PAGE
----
11th Hour IC News August 31st, 2007

(News graphic & background designed by Nysie)









DULLES, VA -- Lorelei Del'Armigo, the "Madame of DC", has returned to the area to reopen her notorious venue, Maison du Douleur (House of Pain). The Maison was originally run by Jean Claude de Perdue and Ms. Del'Armigo some years ago. It was an entertainment venue that caterers to "Fetishes," but no sexual activity is permitted on premises.

In 2001, Jean Claude fell sick, and Lorelei and he went to Paris, closing The Maison. Del'Armigo returns to Washington without Mr. de Perdue.

The Maison itself is a large house on several acres of land in Loudoun County, that privately caterers to Fetishists by appointment. The house is modeled after a plantation style home, and has cabins and a barn. Private parties are available.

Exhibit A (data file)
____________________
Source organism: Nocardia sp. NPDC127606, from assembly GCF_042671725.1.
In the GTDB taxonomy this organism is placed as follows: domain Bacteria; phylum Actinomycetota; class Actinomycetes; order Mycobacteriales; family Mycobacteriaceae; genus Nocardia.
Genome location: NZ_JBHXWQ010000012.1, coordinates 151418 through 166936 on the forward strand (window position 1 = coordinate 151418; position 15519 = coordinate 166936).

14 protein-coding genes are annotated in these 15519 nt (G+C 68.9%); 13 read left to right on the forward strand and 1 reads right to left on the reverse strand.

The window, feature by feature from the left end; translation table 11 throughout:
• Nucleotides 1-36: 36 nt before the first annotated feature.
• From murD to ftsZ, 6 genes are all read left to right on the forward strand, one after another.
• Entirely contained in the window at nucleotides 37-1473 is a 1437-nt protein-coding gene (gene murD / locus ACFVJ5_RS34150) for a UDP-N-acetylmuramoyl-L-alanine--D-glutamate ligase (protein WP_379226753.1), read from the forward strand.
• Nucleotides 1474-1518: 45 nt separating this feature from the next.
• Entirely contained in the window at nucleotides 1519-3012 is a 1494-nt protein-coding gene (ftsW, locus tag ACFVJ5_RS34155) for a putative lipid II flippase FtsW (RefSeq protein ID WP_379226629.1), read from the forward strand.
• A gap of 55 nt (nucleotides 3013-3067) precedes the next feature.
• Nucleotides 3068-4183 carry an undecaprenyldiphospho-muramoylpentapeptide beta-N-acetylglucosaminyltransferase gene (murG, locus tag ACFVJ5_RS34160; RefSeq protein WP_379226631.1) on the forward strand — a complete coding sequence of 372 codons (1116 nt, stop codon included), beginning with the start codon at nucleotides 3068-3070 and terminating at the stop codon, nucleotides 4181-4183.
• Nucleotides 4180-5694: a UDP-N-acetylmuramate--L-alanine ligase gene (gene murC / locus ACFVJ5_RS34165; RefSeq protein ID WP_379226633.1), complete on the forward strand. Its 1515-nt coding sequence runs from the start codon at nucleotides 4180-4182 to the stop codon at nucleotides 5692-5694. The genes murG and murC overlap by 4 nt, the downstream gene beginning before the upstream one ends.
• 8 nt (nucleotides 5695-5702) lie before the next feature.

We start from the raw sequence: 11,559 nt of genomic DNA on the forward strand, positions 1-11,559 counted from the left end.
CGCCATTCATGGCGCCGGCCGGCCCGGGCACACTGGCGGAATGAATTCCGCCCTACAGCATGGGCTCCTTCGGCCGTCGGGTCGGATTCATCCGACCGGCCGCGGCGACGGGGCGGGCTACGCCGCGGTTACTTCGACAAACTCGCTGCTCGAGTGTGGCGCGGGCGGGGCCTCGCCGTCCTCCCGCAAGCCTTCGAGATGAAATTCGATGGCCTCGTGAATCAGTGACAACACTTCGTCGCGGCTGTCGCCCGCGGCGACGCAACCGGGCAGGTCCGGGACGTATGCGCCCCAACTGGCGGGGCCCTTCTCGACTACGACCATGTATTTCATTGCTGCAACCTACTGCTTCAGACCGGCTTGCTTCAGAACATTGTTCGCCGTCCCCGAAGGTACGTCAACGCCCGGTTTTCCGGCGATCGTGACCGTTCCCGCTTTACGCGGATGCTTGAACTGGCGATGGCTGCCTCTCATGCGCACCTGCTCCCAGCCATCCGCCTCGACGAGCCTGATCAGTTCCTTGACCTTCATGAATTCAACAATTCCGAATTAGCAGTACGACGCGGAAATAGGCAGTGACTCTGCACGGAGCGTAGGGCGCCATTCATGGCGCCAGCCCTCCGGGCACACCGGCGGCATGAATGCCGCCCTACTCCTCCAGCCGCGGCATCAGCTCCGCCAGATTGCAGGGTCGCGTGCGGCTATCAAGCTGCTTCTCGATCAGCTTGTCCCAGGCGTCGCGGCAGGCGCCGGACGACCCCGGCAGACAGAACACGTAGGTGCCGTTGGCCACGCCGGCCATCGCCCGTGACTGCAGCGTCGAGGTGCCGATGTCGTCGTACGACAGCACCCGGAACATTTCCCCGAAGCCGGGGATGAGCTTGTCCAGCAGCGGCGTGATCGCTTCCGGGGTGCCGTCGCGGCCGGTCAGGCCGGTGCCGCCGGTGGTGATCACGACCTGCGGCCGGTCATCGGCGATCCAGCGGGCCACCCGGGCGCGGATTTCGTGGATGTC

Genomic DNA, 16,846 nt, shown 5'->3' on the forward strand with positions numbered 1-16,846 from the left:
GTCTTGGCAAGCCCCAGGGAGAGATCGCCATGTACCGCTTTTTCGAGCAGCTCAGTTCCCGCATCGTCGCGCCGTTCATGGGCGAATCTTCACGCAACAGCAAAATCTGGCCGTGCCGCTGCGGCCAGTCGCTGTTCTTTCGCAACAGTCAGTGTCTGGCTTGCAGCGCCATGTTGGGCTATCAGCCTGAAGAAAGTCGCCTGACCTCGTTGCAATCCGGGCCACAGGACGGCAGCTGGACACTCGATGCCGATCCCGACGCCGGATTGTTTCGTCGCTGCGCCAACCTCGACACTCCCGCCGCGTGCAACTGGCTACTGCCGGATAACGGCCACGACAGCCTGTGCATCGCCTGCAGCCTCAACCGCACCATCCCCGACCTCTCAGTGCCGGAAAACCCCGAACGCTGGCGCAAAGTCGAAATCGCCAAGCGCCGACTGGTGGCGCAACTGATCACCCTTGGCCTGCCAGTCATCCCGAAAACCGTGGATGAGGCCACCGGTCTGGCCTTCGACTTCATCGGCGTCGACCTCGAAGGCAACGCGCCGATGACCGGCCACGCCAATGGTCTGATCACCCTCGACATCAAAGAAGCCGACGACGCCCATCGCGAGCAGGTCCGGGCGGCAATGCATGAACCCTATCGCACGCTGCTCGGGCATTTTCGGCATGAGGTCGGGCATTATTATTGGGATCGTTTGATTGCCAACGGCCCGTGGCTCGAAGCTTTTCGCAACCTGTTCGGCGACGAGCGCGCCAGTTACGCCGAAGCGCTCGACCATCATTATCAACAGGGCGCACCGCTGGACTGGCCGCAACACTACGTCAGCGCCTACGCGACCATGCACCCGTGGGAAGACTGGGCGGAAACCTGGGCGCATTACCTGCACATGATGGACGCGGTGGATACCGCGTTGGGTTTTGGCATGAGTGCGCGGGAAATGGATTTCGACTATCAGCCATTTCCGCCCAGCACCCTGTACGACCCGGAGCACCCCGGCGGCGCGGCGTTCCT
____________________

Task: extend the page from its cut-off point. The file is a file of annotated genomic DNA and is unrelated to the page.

National Museum of the American Indian Pow Wow

Dance competitions and musical performances by thousands of Native performers at the Verizon Center. August 10-12.








BALTIMORE, MD -- Inner Harbor Police were dispatched to a "domestic" disturbance call at the TerraTech Bolton Street Office. This office houses TerraTech's main Political office providing offices for Consultants and Lobbyists. The office was closed, as it was Friday night after work hours.

Police were called when people outside the offices say a tall woman was having a fight with a man inside the lobby while the building was supposedly closed. When police arrived, they found the woman covered in blood, but with no wounds on her person.

The man, who was unharmed, said that she was fine, and this was just a lover's spat. The blood was said to be due to an unspecified accident related to the woman menstruating. This was not verified by police.

Police identified the man as Vander Soulridge, CEO of the company, and the woman was Hera Wyre, an employee.